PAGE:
86.  However, the critics such as the SPD in Germany are challenged by those we spoke to on our visit to Poland. Witnesses told us that after the political act of accession in May 2004, full economic accession of the new Member States would have to follow and that the proposed draft Directive would facilitate this. They argued strongly that Polish suppliers must be allowed to compete economically on an equal basis with providers from the 15 Member States. Our Polish witnesses also questioned the suggestion that their systems of health and safety and regulation of service provision are inferior to those in the "15 Member States". For these reasons they also believe that mutual acceptance in service provision is a better principle than harmonisation.

87.  The United Kingdom Government takes the Commission's view that as much of the essential legislation that protects citizens and consumers is already harmonised at European Union level, the Country of Origin Principle is a realistic legal basis for delivering free movement of services on a temporary basis.


88.  The Federation of Small Business (FSB), the Management Consultancies Association, the Association of Building Engineers, the Confederation of British Industry, the Advertising Association, the Royal Institute for Chartered Surveyors and the Institute of Practitioners in Advertising agree with the United Kingdom Government and the Commission that the Country of Origin Principle is a realistic way of increasing trade in services between Member States.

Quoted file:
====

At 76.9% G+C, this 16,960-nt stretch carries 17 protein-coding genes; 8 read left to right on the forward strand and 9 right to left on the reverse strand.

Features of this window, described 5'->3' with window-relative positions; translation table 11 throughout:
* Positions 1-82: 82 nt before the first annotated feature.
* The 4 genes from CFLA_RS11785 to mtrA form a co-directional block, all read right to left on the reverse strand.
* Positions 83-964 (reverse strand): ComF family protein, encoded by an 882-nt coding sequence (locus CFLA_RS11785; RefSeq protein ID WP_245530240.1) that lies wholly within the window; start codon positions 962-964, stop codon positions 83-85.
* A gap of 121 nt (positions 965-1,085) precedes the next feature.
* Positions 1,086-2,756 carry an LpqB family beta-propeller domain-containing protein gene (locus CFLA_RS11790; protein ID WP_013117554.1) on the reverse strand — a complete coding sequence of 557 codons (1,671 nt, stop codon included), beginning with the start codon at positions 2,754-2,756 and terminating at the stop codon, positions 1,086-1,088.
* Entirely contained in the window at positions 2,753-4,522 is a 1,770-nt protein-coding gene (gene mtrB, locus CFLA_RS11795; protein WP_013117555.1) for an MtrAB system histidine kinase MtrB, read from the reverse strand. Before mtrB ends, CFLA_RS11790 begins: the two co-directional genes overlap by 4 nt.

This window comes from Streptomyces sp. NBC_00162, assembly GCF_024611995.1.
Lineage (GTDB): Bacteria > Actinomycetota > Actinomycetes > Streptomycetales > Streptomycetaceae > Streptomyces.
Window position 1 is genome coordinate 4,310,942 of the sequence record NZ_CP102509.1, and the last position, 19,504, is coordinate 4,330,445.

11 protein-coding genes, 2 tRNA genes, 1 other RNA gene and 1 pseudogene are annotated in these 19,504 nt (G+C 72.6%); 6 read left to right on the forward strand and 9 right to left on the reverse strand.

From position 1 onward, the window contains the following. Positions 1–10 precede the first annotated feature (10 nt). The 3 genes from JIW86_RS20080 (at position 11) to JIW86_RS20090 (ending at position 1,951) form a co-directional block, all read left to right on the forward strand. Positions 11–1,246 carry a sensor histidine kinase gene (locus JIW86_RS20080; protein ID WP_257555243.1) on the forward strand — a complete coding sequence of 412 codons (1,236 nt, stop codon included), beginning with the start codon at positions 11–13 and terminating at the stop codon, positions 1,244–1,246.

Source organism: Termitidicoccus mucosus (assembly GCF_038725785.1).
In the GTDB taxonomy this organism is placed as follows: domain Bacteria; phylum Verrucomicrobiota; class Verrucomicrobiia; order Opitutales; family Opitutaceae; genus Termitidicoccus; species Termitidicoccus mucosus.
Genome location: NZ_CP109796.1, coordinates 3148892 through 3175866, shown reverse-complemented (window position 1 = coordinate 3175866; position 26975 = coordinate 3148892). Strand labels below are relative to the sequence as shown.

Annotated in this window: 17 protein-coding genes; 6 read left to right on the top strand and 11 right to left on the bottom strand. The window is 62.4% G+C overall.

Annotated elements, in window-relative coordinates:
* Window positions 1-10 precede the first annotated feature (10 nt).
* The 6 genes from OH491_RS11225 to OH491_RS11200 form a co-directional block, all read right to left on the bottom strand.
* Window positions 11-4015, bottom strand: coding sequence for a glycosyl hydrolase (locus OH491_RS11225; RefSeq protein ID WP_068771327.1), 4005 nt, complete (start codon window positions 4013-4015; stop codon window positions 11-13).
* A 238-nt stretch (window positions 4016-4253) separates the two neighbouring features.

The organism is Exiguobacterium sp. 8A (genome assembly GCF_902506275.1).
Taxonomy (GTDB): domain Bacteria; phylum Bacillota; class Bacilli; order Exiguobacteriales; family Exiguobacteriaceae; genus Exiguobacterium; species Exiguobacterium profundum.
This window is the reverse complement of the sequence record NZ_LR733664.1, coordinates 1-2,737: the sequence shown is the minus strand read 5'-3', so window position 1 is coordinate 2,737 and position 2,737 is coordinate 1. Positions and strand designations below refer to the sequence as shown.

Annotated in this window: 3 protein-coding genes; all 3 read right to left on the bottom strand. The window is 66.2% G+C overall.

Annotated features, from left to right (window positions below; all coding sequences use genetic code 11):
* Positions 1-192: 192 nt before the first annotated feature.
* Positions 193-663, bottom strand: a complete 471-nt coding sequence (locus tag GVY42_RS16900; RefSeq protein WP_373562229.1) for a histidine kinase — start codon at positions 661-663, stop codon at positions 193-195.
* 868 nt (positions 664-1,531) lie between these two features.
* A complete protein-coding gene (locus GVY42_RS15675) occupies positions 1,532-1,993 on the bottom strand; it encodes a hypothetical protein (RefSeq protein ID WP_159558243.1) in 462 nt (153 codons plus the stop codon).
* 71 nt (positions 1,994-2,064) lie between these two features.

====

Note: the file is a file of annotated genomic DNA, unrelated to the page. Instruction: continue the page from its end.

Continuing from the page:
89.  Some of our witnesses went further and argued that the Directive would be of little use without the Country of Origin Principle. The Confederation of British Industry (CBI) saw the Country of Origin Principle as a "core component of the proposal" (CBI written evidence) and believed that "failure to achieve agreement on this element of the text can be seen as nothing less than a lack of confidence by Member States and their agents in the fundamental rationale of the European Union, namely that of trust between Member States fostering economic and social progress, and societal prosperity". The Management Consultancies Association agreed with the Confederation of British Industry telling us that they would be very concerned if this "essential underpinning of the draft Directive were to be weakened" (MCA written evidence).

90.  The Federation of Small Businesses (FSB) were strongly in favour of opening up an internal market in services and in reducing restrictive regulations. They pointed out the difficulties caused by harmonisation and argued that one benefit of a horizontal directive was that those businesses that chose only to operate in their own country were not affected by EC legislation. Harmonisation on the other hand, "would mean a change in every Member State and that means it affects businesses in every Member State" (Q 158).

91.  The example the FSB gave was that of a hairdresser. Hairdressers in Germany receive five years training before they can practice their trade independently. In the United Kingdom for example, hairdressers train for a shorter time. By adopting a system of mutual acceptance, a British hairdressing salon which does not wish to expand abroad is not affected by EU law. If the European Union were to harmonise the necessary qualifications of hairdressers across the EU, every hairdressing business would be affected by this decision, whether relevant to their particular situation or not. A path of harmonisation in services, therefore could lead to cross-border European Union trade becoming too burdensome for business. A system based on the Country of Origin Principle would give business more choice and the FSB therefore believes that for the small business community, mutual acceptance would be better.